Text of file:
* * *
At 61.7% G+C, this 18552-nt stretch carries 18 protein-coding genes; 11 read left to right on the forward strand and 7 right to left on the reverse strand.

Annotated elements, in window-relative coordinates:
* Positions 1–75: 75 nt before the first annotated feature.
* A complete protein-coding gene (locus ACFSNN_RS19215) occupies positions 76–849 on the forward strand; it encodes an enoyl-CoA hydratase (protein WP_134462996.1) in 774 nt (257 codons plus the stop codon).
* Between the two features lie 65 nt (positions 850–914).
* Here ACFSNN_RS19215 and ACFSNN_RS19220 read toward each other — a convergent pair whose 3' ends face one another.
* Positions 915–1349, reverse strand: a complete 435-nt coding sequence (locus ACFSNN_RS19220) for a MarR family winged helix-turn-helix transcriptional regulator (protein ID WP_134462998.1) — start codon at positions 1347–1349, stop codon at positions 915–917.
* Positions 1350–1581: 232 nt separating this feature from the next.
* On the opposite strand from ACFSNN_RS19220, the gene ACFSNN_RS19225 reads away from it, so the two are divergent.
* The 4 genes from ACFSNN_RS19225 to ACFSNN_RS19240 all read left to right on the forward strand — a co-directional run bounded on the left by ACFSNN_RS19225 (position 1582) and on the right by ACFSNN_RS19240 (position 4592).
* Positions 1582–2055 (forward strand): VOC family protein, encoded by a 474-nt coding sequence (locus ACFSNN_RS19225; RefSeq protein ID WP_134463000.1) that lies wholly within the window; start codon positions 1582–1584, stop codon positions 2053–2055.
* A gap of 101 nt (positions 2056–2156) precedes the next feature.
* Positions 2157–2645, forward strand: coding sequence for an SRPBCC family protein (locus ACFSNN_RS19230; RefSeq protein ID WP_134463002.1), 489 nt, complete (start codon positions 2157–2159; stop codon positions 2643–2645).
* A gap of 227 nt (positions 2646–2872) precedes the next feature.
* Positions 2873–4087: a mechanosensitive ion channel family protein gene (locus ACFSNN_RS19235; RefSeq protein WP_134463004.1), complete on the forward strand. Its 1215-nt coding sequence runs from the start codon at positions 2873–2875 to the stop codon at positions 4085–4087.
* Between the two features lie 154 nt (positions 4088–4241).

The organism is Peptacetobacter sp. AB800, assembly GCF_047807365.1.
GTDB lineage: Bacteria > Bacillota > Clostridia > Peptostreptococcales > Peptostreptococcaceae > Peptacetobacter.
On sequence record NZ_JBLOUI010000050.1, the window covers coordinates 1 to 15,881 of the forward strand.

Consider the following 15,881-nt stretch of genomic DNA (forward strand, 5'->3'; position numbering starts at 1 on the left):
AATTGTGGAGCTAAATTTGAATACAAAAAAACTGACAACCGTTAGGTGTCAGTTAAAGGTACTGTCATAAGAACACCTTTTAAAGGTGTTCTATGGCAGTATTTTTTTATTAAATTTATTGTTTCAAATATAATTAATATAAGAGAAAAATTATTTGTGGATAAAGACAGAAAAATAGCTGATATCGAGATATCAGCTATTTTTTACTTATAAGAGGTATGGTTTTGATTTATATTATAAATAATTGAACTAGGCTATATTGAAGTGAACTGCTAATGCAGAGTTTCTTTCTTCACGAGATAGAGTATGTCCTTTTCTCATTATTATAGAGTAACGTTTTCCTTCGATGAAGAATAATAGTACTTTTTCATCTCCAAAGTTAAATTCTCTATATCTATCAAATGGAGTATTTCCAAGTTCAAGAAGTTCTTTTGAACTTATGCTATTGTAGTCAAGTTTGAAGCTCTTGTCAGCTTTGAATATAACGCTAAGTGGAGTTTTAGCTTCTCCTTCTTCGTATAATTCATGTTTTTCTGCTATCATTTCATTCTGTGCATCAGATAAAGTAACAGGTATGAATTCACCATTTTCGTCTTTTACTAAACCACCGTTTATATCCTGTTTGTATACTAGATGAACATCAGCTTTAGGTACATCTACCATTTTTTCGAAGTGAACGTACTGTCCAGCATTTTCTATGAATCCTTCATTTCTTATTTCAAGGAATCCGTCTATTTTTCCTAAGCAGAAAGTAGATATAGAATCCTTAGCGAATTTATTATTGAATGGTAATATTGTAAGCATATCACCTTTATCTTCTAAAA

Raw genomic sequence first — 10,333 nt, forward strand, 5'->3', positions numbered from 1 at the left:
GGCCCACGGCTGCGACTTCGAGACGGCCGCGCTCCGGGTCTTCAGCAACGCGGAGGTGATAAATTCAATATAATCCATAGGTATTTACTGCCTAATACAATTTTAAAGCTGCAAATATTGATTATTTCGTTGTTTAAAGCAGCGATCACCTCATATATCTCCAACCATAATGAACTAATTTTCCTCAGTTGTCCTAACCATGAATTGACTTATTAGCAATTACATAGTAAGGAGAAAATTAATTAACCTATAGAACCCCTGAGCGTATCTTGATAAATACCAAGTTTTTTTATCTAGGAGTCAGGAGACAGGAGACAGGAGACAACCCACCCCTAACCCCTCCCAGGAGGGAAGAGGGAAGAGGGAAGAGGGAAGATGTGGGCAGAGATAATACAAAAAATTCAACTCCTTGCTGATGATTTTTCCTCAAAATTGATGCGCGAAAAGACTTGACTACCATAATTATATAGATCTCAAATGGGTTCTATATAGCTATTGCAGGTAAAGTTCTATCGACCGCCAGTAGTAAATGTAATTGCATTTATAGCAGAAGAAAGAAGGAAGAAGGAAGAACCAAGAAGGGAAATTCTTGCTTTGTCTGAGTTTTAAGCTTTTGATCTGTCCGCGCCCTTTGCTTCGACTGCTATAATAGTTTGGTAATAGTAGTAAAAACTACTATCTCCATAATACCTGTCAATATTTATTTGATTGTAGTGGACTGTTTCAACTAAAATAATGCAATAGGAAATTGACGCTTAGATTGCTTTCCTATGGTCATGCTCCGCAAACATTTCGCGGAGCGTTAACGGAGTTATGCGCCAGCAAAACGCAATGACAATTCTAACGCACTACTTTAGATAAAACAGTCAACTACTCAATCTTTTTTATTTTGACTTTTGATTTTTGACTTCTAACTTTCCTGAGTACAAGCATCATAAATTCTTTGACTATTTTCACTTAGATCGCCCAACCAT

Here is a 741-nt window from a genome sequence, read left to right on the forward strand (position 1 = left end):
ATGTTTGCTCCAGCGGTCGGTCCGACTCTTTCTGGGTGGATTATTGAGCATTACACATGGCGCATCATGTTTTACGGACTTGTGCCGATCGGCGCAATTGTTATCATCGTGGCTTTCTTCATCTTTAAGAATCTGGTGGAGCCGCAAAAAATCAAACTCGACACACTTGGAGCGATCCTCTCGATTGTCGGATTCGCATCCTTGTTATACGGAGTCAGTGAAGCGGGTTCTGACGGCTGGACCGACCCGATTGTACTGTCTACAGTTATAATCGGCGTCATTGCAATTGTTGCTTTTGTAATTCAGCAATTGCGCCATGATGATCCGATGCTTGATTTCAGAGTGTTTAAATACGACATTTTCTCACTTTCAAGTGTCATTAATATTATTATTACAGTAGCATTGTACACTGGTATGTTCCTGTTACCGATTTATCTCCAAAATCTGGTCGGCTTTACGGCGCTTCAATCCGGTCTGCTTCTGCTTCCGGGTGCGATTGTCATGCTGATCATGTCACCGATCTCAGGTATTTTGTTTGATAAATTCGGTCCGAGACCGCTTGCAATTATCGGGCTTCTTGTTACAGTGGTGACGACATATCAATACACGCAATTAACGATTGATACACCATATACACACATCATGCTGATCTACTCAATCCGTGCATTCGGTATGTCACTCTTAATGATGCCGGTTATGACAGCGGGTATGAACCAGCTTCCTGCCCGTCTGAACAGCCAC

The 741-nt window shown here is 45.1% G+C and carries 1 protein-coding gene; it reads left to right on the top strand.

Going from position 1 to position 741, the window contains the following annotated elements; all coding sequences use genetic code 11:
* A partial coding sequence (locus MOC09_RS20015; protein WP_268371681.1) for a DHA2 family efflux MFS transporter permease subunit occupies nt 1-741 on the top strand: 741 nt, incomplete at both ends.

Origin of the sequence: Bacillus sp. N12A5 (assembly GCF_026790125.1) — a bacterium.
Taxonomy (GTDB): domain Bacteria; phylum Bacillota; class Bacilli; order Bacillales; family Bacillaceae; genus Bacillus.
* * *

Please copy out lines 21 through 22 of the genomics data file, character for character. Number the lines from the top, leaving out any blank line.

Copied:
AATTGTGGAGCTAAATTTGAATACAAAAAAACTGACAACCGTTAGGTGTCAGTTAAAGGTACTGTCATAAGAACACCTTTTAAAGGTGTTCTATGGCAGTATTTTTTTATTAAATTTATTGTTTCAAATATAATTAATATAAGAGAAAAATTATTTGTGGATAAAGACAGAAAAATAGCTGATATCGAGATATCAGCTATTTTTTACTTATAAGAGGTATGGTTTTGATTTATATTATAAATAATTGAACTAGGCTATATTGAAGTGAACTGCTAATGCAGAGTTTCTTTCTTCACGAGATAGAGTATGTCCTTTTCTCATTATTATAGAGTAACGTTTTCCTTCGATGAAGAATAATAGTACTTTTTCATCTCCAAAGTTAAATTCTCTATATCTATCAAATGGAGTATTTCCAAGTTCAAGAAGTTCTTTTGAACTTATGCTATTGTAGTCAAGTTTGAAGCTCTTGTCAGCTTTGAATATAACGCTAAGTGGAGTTTTAGCTTCTCCTTCTTCGTATAATTCATGTTTTTCTGCTATCATTTCATTCTGTGCATCAGATAAAGTAACAGGTATGAATTCACCATTTTCGTCTTTTACTAAACCACCGTTTATATCCTGTTTGTATACTAGATGAACATCAGCTTTAGGTACATCTACCATTTTTTCGAAGTGAACGTACTGTCCAGCATTTTCTATGAATCCTTCATTTCTTATTTCAAGGAATCCGTCTATTTTTCCTAAGCAGAAAGTAGATATAGAATCCTTAGCGAATTTATTATTGAATGGTAATATTGTAAGCATATCACCTTTATCTTCTAAAA

Raw genomic sequence first — 10,333 nt, forward strand, 5'->3', positions numbered from 1 at the left: